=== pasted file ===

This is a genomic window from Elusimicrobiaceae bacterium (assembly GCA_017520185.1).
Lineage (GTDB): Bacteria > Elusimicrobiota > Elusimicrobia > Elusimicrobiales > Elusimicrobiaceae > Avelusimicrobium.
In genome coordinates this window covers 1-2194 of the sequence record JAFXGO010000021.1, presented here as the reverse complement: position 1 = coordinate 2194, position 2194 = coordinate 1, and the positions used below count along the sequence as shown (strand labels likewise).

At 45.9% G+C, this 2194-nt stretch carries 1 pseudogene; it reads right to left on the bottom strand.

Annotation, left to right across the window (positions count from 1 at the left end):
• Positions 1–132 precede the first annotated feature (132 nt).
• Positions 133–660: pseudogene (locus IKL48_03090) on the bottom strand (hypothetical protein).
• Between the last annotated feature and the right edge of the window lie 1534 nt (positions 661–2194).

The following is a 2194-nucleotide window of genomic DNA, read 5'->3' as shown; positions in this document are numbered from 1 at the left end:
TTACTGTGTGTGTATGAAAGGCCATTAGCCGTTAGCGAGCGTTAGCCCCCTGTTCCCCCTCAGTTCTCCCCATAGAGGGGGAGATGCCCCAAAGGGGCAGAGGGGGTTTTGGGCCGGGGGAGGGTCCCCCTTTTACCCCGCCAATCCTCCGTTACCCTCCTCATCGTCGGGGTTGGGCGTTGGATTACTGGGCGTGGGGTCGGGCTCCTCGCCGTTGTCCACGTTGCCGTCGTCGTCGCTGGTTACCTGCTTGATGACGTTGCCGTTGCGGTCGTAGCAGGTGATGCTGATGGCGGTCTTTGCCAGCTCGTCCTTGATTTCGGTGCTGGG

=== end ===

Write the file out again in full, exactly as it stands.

This is a genomic window from Elusimicrobiaceae bacterium (assembly GCA_017520185.1).
Lineage (GTDB): Bacteria > Elusimicrobiota > Elusimicrobia > Elusimicrobiales > Elusimicrobiaceae > Avelusimicrobium.
In genome coordinates this window covers 1-2194 of the sequence record JAFXGO010000021.1, presented here as the reverse complement: position 1 = coordinate 2194, position 2194 = coordinate 1, and the positions used below count along the sequence as shown (strand labels likewise).

At 45.9% G+C, this 2194-nt stretch carries 1 pseudogene; it reads right to left on the bottom strand.

Annotation, left to right across the window (positions count from 1 at the left end):
• Positions 1–132 precede the first annotated feature (132 nt).
• Positions 133–660: pseudogene (locus IKL48_03090) on the bottom strand (hypothetical protein).
• Between the last annotated feature and the right edge of the window lie 1534 nt (positions 661–2194).

The following is a 2194-nucleotide window of genomic DNA, read 5'->3' as shown; positions in this document are numbered from 1 at the left end:
TTACTGTGTGTGTATGAAAGGCCATTAGCCGTTAGCGAGCGTTAGCCCCCTGTTCCCCCTCAGTTCTCCCCATAGAGGGGGAGATGCCCCAAAGGGGCAGAGGGGGTTTTGGGCCGGGGGAGGGTCCCCCTTTTACCCCGCCAATCCTCCGTTACCCTCCTCATCGTCGGGGTTGGGCGTTGGATTACTGGGCGTGGGGTCGGGCTCCTCGCCGTTGTCCACGTTGCCGTCGTCGTCGCTGGTTACCTGCTTGATGACGTTGCCGTTGCGGTCGTAGCAGGTGATGCTGATGGCGGTCTTTGCCAGCTCGTCCTTGATTTCGGTGCTGGG